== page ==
ALTHOUGH Huntingdonshire is one of the few counties for
which no county history has hitherto been published, yet
collections of materials for such a history have from time to
time been made. The earliest of these collections is contained in
four manuscript volumes apparently collected for the Cotton family
during the first half of the seventeenth century, as the volumes bear on
their covers the Cotton arms and contain copies and extracts of documents
largely relating to the Cotton estates. They doubtless came into the
possession of the Earl of Carysfort through the marriage in 1673 of the
daughter of Sir Thomas Cotton with Sir Thomas Proby, and are still in
the library of Col. D. J. Proby, Lord Carysfort's great-grandson, at
Elton Hall, Huntingdonshire. About 1668 Richard Astry, M.A., an
alderman of the town of Huntingdon, who died in 1714 at the age of 83,
made a collection of topographical and heraldic material relating to the
county. This collection is now in the British Museum (Lansdowne MS.
921). It is thought to have been made for Sir Robert Cotton, as a small
part of the volume is in his handwriting.
A prospectus for a History of Huntingdonshire (fn. 1) was issued by
Rev. Benjamin Hutchinson, M. A., prebendary of Lincoln, vicar of Market
Rasen in Lincolnshire and Kimbolton in Huntingdonshire, about 1794.
The History, with a map and other plates, was to be published by subscription and to include the natural history and antiquities of the county
with a translation of the part of Domesday Book relating to Huntingdonshire. Hutchinson was elected a Fellow of the Royal Society in 1795,
when he was described as 'a gentleman well skilled in several branches
of natural history.' His contributions to the Society consisted of two
papers on meteorology. He was rector of Kimbolton from 1791 to
1794 and of Holywell and Needingworth from 1788 to 1804. In 1795
he was also rector of Rushden in Northamptonshire and chaplain to the
Duke of Bedford. We find that the Rev. Richard Relhan, F.R.S.,
author of Flora Cantabrigiensis, who died in 1832, supplied him with a
considerable list of the flora of Huntingdonshire (see below, p. 38).
Hutchinson apparently never published a history of the county, but he
made very large collections for the purpose.
In the Gentleman's Magazine for November 1814 (vol. lxxxiv,
pp. 445-6) there is an announcement of a proposed History of Huntingdonshire by John Symmons, Esq., of Paddington House, London. For
this purpose it is said Symmons had purchased Hutchinson's collections
and the heraldic material of Rev. Robert Smyth; the Earl of Carysfort
had also presented him with three folio volumes of collections. John
Symmons was apparently the son of Rev. Charles Symmons, poet and
biographer; he was called to the Bar and published translations of the
classics. He was elected a Fellow of the Royal Society in 1794 and died
in 1842. So far as can be ascertained he never published a history of the
county. The Hutchinson collections which he purchased, afterwards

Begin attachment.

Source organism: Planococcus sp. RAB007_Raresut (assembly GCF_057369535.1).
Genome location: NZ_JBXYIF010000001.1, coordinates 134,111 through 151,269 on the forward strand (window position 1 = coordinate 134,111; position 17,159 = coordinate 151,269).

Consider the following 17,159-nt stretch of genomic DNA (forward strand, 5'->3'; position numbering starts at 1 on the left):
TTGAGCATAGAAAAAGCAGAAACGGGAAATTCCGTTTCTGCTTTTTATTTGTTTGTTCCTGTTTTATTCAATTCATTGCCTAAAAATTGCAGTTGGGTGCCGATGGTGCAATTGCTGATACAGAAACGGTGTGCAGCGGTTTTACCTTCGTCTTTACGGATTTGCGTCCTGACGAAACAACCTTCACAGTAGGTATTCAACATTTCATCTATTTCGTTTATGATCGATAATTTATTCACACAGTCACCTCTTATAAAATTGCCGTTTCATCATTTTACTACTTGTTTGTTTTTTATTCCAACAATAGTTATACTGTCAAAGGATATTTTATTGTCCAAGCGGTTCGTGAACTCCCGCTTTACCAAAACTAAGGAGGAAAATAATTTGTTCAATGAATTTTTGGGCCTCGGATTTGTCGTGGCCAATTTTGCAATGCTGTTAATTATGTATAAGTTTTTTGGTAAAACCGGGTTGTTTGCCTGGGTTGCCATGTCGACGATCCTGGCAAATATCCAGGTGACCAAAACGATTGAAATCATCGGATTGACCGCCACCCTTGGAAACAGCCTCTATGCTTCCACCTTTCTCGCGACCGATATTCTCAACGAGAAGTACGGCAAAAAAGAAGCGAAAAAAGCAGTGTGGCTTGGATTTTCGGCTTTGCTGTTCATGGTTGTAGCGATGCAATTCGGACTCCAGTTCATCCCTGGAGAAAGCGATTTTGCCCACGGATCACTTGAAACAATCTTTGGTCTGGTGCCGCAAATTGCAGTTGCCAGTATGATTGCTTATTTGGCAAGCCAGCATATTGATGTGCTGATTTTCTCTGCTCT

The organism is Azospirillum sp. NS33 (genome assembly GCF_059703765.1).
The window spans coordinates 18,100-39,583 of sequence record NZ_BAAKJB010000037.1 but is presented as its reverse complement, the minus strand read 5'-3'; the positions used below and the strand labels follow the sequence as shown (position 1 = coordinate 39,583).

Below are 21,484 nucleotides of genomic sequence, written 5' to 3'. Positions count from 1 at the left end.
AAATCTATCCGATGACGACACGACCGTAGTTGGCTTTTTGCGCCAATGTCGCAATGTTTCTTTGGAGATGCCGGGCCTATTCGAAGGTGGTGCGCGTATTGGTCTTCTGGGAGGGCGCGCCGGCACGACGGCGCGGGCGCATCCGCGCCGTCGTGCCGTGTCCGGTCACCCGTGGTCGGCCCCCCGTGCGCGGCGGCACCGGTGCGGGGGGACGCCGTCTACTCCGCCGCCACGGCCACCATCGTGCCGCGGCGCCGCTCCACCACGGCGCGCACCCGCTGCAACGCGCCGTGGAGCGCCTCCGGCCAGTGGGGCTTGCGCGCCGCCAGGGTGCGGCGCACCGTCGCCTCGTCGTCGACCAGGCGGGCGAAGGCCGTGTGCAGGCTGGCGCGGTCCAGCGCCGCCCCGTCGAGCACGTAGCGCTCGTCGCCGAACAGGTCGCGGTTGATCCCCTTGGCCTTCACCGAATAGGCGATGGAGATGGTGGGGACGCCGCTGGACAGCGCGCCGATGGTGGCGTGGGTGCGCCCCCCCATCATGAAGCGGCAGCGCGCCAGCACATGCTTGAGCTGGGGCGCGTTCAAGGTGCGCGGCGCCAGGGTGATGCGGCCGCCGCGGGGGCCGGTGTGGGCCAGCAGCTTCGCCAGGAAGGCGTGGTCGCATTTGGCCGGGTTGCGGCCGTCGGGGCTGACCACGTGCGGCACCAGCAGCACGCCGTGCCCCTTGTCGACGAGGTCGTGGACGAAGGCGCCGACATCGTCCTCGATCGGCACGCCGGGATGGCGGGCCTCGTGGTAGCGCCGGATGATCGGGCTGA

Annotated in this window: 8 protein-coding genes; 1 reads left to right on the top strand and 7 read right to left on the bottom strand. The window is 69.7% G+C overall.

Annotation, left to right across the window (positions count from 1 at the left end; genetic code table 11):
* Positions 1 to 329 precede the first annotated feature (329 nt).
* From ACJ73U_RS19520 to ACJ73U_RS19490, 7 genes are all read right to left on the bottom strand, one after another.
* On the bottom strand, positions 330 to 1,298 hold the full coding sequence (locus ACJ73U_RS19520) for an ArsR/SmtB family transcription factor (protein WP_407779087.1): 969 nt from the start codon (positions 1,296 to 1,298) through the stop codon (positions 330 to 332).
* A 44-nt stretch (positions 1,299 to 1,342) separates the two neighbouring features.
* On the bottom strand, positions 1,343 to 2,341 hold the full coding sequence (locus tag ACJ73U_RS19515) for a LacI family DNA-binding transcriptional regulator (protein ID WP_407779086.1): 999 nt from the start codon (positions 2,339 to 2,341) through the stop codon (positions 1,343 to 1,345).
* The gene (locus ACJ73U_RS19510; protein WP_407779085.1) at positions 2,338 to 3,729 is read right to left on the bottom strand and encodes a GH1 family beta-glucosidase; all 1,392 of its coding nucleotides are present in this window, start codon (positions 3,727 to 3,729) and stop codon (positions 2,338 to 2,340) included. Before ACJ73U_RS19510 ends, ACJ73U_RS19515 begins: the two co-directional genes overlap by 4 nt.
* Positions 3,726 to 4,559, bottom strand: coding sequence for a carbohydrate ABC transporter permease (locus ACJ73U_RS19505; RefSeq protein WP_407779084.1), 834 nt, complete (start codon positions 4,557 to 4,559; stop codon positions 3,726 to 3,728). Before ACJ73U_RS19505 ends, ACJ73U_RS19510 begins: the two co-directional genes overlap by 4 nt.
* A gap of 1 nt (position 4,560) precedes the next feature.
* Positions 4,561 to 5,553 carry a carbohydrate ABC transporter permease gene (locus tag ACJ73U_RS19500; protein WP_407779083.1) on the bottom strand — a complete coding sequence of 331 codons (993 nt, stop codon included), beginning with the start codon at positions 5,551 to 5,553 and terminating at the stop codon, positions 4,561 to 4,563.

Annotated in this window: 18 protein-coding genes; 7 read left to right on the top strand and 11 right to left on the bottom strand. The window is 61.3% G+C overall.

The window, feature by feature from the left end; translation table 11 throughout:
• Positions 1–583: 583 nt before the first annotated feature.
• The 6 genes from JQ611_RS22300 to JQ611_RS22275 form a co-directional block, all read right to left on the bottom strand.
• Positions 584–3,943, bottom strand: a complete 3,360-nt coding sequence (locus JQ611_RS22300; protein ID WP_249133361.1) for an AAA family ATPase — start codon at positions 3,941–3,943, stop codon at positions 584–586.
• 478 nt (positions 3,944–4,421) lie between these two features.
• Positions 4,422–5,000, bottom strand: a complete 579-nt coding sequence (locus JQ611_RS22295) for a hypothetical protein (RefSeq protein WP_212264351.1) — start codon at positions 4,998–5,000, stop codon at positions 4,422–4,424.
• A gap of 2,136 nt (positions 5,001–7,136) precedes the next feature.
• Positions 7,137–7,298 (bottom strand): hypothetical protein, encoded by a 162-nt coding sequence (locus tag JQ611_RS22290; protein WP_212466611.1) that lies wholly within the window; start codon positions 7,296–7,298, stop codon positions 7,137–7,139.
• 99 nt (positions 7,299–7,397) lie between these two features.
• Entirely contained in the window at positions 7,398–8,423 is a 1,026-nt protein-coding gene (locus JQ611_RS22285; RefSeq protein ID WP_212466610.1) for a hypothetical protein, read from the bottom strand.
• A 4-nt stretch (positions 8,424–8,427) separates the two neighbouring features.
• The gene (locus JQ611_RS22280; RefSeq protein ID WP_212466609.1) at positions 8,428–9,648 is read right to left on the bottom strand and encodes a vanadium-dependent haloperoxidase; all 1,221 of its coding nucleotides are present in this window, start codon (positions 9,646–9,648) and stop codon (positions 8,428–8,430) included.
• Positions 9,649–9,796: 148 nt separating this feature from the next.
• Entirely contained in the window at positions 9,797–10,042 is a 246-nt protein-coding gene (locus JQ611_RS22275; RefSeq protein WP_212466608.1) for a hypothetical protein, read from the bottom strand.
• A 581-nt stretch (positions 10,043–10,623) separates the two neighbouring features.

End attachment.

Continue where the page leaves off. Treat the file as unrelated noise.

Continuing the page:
came into the possession of Sir Richard Colt Hoare, the historian of Wiltshire,
and were sold by auction in January 1888, but their present resting place
has not been traced. The Rev. Robert Smyth is described as of Woodstone, Huntingdonshire; his collections have been distributed. (fn. 1) The three
folio volumes presented by the Earl of Carysfort to Symmons are three of
the four volumes above referred to as still in Elton Hall library and must
have been returned by Symmons when he gave up the idea of publishing
a history of this county. These three volumes are inscribed inside the
cover 'Presented by the Earl of Carysfort September 1814,' a date
which connects them with the announcement in the Gentleman's Magazine,
and in one volume there is a note of its return to Lord Carysfort.
The editors desire to express their thanks to the many helpers who
have lightened their task in preparing this volume for the press. They
would particularly mention their gratitude for the sympathetic and
practical interest shown in many ways by Col. D. J. and Lady Margaret
Proby, which has so greatly facilitated their work. For help on the
articles on natural history the authors have individually made acknowledgment, but the editors would like to record their thanks to the Marquess
of Huntly, P.C., LL.D., for giving access to the herbarium made by his
mother, the late Dowager Marchioness of Huntly; and to his sister
Lady Ethelreda Wickham for various collections of notes on the botany
of the county, collected by her mother. Special thanks are accorded to
Mr. H. Willoughby Ellis, F.E.S., F.Z.S., for the lists of Coleoptera which
he has supplied and for his assistance in many other ways, and to Mr.
Karl Jordan, D.Ph., of the Tring Museum, for his assistance to Mr.
The editors also wish to acknowledge the information and help
generously given them with regard to the archæological articles and
otherwise by Canon W. M. Noble, M.A., Mr. S. Inskip Ladds, A.R.I.B.A.,
Mr. G. Wyman Abbott, F.S.A., Mr. J. W. Bodger, F.L.S., Mr. J. B.
Garrood, M.D., Mr. G. Fydell Rowley, D.L., J.P., Mr. C. G. Tebbutt,
J.P., Lieut.-Col. Louis T. D. Tebbutt, D.L., Mr. J. P. Maule, clerk of
the peace for the county, Mr. J. W. Winter, town clerk of Huntingdon,
the editors of The Peterborough and Hunts Standard, The Peterborough
Advertiser, The Huntingdonshire Post, and The St. Neots Advertiser.
They also tender their thanks to Mr. R. G. Collingwood, M.A., F.S.A.,
the Society of Antiquaries, the British Academy and the British Archæological Association, the controller of the Oxford University Press and
the director of the Victoria and Albert Museum for permission to reproduce
photographs and drawings.